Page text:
Tuesday, June 25, 2013

USA owes China an apology; but I surely don't!

The concerted effort by USA politicians and media to paint China as the "world bad cyber citizen" kind of backfired with the Snowden revelations. As Larry Ellison is reported to have said to Steve Jobs, "That moral high ground is expensive real estate." Not only does the U.S. owe China and apology, but they owe the American public an apology too. Because the only people who DID NOT know the extent of USA penetration of China's assets were…the American public. That's the trouble with spook shops and secret programs. All it takes is one whistle blower and the proverbial jig is up. And as I wrote recently, that's the trouble with PRISM (see my posting here).

Our cyber security policy should have been public (a la The Morgan Doctrine). Sure, I've been ragging on China since the beginning of this adventure. But I had the guts to put the skunk on the table and name the offending Chinese server IP addresses (see my November 11, 2010 posting here). For two-and-a-half years, I've called out the people who attacked me, and I've called them out with specifics. My publicly spanking the Chinese has gone unanswered. So I don't owe you guys any kind of apology. Yep, I'm taking your assault on my systems personally. In public. Selah.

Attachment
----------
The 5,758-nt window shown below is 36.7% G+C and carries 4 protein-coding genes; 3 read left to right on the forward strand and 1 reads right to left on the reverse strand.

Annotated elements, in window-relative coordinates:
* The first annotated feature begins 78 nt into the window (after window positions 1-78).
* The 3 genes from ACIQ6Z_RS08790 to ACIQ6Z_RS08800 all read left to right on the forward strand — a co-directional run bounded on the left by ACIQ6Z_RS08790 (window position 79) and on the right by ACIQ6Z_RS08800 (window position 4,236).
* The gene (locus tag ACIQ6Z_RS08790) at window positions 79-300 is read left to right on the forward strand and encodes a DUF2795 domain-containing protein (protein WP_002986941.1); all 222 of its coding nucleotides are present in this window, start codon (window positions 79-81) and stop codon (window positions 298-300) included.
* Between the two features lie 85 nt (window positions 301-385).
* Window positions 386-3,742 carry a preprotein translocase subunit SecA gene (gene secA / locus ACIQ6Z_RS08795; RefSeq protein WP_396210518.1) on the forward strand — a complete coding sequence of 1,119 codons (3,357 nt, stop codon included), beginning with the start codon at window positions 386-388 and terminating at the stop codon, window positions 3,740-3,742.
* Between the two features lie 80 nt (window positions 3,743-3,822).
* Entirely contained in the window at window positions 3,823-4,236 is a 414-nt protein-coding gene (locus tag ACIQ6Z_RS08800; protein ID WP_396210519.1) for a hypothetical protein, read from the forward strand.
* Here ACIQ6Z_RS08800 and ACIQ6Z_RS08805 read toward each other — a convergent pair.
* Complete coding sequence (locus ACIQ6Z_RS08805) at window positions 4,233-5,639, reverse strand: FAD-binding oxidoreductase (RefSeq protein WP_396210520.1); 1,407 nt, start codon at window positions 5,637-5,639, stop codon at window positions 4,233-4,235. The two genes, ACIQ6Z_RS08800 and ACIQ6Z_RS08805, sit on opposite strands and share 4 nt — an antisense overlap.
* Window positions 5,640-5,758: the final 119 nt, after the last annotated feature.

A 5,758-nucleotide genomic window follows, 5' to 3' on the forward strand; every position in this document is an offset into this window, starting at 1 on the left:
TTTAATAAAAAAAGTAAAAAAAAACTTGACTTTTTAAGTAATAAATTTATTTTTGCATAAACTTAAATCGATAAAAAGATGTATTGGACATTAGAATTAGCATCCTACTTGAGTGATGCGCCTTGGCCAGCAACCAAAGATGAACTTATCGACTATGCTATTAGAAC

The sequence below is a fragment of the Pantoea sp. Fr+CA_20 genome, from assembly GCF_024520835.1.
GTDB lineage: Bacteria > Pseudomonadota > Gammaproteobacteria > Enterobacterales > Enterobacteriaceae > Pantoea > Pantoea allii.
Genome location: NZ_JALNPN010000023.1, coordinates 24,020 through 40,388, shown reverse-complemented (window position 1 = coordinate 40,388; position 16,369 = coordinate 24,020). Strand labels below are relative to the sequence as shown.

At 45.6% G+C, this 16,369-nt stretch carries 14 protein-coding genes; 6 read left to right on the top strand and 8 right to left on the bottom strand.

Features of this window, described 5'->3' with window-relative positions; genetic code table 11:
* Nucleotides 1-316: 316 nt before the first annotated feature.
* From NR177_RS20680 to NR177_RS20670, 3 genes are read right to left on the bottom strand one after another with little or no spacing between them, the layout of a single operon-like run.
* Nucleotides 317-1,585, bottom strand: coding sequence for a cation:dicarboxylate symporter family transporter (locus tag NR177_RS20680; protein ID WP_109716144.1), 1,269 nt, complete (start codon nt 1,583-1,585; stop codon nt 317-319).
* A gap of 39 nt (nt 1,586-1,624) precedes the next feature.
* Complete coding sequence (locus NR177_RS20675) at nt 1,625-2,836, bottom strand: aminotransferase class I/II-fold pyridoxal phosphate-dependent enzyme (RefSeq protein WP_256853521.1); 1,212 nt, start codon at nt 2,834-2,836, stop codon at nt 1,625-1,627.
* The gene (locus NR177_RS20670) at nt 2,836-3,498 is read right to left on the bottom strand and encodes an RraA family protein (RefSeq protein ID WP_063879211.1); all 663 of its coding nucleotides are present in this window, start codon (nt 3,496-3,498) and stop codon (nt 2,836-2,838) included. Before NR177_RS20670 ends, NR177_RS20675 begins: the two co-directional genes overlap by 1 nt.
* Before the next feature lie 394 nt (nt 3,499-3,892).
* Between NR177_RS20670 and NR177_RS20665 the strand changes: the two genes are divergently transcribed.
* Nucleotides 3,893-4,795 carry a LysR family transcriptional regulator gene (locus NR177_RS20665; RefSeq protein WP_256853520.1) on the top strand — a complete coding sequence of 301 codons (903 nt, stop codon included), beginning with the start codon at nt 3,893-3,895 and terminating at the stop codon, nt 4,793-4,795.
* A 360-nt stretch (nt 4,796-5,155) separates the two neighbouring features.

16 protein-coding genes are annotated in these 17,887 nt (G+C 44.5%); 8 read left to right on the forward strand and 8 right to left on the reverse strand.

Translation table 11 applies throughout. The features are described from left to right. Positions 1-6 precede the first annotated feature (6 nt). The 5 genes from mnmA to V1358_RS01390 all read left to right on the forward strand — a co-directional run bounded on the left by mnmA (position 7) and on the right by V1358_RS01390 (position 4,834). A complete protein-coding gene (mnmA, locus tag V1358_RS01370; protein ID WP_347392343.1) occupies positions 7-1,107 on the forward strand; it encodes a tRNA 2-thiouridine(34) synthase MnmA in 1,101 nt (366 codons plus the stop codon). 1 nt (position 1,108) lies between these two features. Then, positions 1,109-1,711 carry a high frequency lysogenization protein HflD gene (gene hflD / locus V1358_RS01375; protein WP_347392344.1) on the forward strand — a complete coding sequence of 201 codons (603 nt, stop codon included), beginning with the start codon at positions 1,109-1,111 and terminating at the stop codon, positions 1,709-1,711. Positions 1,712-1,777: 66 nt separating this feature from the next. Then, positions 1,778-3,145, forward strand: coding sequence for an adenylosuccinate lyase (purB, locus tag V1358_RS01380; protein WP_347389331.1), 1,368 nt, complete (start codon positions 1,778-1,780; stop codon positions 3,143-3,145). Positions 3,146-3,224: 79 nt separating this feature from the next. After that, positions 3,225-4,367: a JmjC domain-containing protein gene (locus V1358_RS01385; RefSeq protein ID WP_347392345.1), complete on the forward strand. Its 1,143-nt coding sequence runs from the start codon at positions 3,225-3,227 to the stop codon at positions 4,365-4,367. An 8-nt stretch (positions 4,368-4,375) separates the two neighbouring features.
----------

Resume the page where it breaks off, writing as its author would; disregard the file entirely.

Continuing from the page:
But the U.S. owes you an apology. I'd like to think that's why Jon Huntsman resigned as ambassador to China, and why he's promoting "hacking back" as the proper deterrent to Chinese bad Internet citizenship (see my reporting of the New York Times story here). It's clear now, however, why the USA has not wholeheartedly adopted Huntsman's hack-back proposal. Who wants to put themselves in the crosshairs of their own policy?

Yeah, like Larry Ellison said: "That moral high ground is expensive real estate."

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Implementation suggestions for THE MORGAN DOCTRINE are most welcome. What are the "Got'chas!"? What questions would some future Cyber Privateering Czar have to answer about this in a Senate confirmation hearing?